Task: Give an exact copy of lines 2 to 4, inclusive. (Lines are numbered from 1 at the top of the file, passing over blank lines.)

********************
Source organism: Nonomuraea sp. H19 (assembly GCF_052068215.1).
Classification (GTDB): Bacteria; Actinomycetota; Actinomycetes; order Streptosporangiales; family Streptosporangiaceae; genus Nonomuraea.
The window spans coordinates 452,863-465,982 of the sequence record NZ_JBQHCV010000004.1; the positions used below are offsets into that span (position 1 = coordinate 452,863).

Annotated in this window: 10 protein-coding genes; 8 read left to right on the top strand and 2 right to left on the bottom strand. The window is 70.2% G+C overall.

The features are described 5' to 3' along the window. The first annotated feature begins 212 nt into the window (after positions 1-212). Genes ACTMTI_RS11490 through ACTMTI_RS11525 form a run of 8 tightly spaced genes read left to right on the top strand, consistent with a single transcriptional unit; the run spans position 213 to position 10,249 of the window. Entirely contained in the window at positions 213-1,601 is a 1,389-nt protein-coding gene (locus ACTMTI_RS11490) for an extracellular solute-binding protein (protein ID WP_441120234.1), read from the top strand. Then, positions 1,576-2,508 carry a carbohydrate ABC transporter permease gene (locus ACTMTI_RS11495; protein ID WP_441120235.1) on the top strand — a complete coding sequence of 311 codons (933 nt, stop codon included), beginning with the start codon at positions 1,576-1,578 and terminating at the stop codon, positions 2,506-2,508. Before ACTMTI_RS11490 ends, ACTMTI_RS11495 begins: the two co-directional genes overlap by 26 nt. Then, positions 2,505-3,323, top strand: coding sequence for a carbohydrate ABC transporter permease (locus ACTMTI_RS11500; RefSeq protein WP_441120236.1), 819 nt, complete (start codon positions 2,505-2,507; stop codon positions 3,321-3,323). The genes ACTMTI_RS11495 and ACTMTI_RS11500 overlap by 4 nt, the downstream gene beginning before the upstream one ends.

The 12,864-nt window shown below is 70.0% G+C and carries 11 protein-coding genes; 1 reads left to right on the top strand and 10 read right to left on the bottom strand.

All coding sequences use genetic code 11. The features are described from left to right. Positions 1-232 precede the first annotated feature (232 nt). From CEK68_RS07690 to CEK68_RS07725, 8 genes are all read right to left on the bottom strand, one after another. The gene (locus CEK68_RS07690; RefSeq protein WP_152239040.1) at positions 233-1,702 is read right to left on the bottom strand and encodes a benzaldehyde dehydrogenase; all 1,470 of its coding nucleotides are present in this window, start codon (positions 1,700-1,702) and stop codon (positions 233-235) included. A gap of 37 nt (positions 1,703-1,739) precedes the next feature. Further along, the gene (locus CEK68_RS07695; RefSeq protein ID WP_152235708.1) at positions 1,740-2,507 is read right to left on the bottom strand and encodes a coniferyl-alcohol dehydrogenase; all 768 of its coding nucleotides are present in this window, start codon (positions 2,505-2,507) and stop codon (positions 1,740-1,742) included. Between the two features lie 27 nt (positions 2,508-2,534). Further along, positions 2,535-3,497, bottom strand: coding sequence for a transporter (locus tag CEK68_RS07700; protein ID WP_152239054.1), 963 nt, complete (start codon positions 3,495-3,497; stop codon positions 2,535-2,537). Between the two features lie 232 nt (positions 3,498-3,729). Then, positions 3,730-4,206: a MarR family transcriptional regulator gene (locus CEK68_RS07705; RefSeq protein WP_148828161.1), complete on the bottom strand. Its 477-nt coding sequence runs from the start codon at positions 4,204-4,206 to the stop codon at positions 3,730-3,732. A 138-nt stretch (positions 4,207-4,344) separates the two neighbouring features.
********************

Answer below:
Classification (GTDB): Bacteria; Actinomycetota; Actinomycetes; order Streptosporangiales; family Streptosporangiaceae; genus Nonomuraea.
The window spans coordinates 452,863-465,982 of the sequence record NZ_JBQHCV010000004.1; the positions used below are offsets into that span (position 1 = coordinate 452,863).

Annotated in this window: 10 protein-coding genes; 8 read left to right on the top strand and 2 right to left on the bottom strand. The window is 70.2% G+C overall.